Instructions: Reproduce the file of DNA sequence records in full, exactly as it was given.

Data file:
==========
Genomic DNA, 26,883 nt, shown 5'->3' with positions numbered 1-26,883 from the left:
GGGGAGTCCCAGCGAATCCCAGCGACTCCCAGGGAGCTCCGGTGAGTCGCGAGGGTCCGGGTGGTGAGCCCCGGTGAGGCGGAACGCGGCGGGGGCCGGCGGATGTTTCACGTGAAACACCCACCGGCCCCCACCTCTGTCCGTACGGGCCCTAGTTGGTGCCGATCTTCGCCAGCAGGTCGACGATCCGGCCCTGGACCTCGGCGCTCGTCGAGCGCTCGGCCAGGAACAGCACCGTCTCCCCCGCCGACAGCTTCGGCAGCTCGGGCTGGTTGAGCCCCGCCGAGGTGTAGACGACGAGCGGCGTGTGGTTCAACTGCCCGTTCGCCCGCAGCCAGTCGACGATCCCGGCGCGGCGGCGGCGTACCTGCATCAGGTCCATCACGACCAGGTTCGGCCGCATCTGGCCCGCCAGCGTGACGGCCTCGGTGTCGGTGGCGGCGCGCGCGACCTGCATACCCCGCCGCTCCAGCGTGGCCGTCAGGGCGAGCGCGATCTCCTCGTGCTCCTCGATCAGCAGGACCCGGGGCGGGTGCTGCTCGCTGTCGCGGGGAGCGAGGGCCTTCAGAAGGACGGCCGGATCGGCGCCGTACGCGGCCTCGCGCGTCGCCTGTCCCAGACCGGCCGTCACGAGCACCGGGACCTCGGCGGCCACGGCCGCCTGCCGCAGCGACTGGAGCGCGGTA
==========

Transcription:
Genomic DNA, 26,883 nt, shown 5'->3' with positions numbered 1-26,883 from the left:
GGGGAGTCCCAGCGAATCCCAGCGACTCCCAGGGAGCTCCGGTGAGTCGCGAGGGTCCGGGTGGTGAGCCCCGGTGAGGCGGAACGCGGCGGGGGCCGGCGGATGTTTCACGTGAAACACCCACCGGCCCCCACCTCTGTCCGTACGGGCCCTAGTTGGTGCCGATCTTCGCCAGCAGGTCGACGATCCGGCCCTGGACCTCGGCGCTCGTCGAGCGCTCGGCCAGGAACAGCACCGTCTCCCCCGCCGACAGCTTCGGCAGCTCGGGCTGGTTGAGCCCCGCCGAGGTGTAGACGACGAGCGGCGTGTGGTTCAACTGCCCGTTCGCCCGCAGCCAGTCGACGATCCCGGCGCGGCGGCGGCGTACCTGCATCAGGTCCATCACGACCAGGTTCGGCCGCATCTGGCCCGCCAGCGTGACGGCCTCGGTGTCGGTGGCGGCGCGCGCGACCTGCATACCCCGCCGCTCCAGCGTGGCCGTCAGGGCGAGCGCGATCTCCTCGTGCTCCTCGATCAGCAGGACCCGGGGCGGGTGCTGCTCGCTGTCGCGGGGAGCGAGGGCCTTCAGAAGGACGGCCGGATCGGCGCCGTACGCGGCCTCGCGCGTCGCCTGTCCCAGACCGGCCGTCACGAGCACCGGGACCTCGGCGGCCACGGCCGCCTGCCGCAGCGACTGGAGCGCGGTA